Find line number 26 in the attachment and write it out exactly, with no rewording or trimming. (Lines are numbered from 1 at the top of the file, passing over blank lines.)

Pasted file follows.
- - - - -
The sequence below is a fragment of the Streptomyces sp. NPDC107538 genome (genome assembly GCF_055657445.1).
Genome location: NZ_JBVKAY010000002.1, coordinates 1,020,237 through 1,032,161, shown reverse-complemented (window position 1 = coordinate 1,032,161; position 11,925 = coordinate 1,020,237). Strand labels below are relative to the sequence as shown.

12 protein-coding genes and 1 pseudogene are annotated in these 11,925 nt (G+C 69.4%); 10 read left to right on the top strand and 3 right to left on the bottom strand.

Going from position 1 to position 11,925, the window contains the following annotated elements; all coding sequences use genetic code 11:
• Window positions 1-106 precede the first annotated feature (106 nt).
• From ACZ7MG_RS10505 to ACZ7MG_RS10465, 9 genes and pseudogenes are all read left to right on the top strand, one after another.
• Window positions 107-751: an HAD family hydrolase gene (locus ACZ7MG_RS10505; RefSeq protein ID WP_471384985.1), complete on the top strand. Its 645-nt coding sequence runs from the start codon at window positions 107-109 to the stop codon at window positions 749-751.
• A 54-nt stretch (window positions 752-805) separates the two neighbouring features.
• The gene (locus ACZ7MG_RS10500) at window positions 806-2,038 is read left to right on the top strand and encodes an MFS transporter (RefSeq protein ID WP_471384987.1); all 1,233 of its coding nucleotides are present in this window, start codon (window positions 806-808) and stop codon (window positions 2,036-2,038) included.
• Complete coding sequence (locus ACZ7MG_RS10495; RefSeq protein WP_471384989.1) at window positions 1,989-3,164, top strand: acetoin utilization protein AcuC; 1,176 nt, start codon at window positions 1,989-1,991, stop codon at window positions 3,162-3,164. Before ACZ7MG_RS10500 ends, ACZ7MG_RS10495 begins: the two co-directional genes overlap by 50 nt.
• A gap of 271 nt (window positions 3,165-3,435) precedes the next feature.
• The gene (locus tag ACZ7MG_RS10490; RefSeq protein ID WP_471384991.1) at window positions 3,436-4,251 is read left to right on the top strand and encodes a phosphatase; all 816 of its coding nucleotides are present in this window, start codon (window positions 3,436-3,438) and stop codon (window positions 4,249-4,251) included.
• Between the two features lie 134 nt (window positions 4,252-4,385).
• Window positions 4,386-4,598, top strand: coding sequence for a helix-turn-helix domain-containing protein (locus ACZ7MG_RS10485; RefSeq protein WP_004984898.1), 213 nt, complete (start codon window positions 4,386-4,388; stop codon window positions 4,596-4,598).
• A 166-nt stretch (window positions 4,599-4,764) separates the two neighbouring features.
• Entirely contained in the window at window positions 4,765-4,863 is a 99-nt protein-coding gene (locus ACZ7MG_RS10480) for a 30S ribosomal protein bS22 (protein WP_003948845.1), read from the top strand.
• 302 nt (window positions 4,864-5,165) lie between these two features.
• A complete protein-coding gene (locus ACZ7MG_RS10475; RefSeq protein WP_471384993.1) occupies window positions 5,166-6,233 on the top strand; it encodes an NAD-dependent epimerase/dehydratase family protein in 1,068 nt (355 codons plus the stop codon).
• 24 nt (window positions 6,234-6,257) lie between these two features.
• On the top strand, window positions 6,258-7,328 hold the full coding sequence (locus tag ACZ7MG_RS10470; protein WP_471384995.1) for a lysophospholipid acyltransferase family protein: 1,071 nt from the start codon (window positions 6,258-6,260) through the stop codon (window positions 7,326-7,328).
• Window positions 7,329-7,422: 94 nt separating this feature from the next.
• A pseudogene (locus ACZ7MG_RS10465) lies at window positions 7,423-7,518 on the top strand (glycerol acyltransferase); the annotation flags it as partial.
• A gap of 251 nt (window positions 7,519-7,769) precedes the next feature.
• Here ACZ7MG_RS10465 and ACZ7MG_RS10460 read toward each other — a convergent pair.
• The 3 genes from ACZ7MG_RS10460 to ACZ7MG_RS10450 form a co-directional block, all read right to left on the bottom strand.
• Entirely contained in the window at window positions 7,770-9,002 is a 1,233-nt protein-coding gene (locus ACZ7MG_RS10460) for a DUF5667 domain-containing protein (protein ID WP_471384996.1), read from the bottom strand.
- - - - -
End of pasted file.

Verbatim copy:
• Entirely contained in the window at window positions 7,770-9,002 is a 1,233-nt protein-coding gene (locus ACZ7MG_RS10460) for a DUF5667 domain-containing protein (protein ID WP_471384996.1), read from the bottom strand.